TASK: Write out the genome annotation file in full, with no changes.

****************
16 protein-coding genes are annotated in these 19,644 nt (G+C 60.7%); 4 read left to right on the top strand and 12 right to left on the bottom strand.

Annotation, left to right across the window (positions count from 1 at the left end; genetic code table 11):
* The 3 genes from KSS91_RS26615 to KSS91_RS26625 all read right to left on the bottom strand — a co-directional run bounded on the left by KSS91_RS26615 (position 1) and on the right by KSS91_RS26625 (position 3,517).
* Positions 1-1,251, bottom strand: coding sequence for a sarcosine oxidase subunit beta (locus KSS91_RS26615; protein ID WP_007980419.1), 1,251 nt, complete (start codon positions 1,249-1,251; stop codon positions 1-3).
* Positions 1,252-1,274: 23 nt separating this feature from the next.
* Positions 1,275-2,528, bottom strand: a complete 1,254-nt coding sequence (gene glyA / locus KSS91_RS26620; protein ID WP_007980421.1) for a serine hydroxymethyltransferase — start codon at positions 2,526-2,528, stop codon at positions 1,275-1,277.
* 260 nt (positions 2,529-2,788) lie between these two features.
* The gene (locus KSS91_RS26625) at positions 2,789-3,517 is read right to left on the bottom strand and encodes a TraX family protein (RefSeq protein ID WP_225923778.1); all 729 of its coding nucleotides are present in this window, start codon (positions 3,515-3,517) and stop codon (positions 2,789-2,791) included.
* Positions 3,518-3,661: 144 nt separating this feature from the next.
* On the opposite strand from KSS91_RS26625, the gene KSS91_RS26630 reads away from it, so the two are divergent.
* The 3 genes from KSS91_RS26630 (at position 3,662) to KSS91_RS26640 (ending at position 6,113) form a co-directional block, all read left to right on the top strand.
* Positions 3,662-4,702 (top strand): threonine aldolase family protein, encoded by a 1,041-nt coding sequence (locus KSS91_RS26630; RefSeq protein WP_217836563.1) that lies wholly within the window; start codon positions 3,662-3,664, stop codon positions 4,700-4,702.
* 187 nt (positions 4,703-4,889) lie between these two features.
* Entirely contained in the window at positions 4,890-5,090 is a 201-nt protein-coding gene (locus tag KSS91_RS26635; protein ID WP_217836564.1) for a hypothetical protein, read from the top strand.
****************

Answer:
16 protein-coding genes are annotated in these 19,644 nt (G+C 60.7%); 4 read left to right on the top strand and 12 right to left on the bottom strand.

Annotation, left to right across the window (positions count from 1 at the left end; genetic code table 11):
* The 3 genes from KSS91_RS26615 to KSS91_RS26625 all read right to left on the bottom strand — a co-directional run bounded on the left by KSS91_RS26615 (position 1) and on the right by KSS91_RS26625 (position 3,517).
* Positions 1-1,251, bottom strand: coding sequence for a sarcosine oxidase subunit beta (locus KSS91_RS26615; protein ID WP_007980419.1), 1,251 nt, complete (start codon positions 1,249-1,251; stop codon positions 1-3).
* Positions 1,252-1,274: 23 nt separating this feature from the next.
* Positions 1,275-2,528, bottom strand: a complete 1,254-nt coding sequence (gene glyA / locus KSS91_RS26620; protein ID WP_007980421.1) for a serine hydroxymethyltransferase — start codon at positions 2,526-2,528, stop codon at positions 1,275-1,277.
* 260 nt (positions 2,529-2,788) lie between these two features.
* The gene (locus KSS91_RS26625) at positions 2,789-3,517 is read right to left on the bottom strand and encodes a TraX family protein (RefSeq protein ID WP_225923778.1); all 729 of its coding nucleotides are present in this window, start codon (positions 3,515-3,517) and stop codon (positions 2,789-2,791) included.
* Positions 3,518-3,661: 144 nt separating this feature from the next.
* On the opposite strand from KSS91_RS26625, the gene KSS91_RS26630 reads away from it, so the two are divergent.
* The 3 genes from KSS91_RS26630 (at position 3,662) to KSS91_RS26640 (ending at position 6,113) form a co-directional block, all read left to right on the top strand.
* Positions 3,662-4,702 (top strand): threonine aldolase family protein, encoded by a 1,041-nt coding sequence (locus KSS91_RS26630; RefSeq protein WP_217836563.1) that lies wholly within the window; start codon positions 3,662-3,664, stop codon positions 4,700-4,702.
* 187 nt (positions 4,703-4,889) lie between these two features.
* Entirely contained in the window at positions 4,890-5,090 is a 201-nt protein-coding gene (locus tag KSS91_RS26635; protein ID WP_217836564.1) for a hypothetical protein, read from the top strand.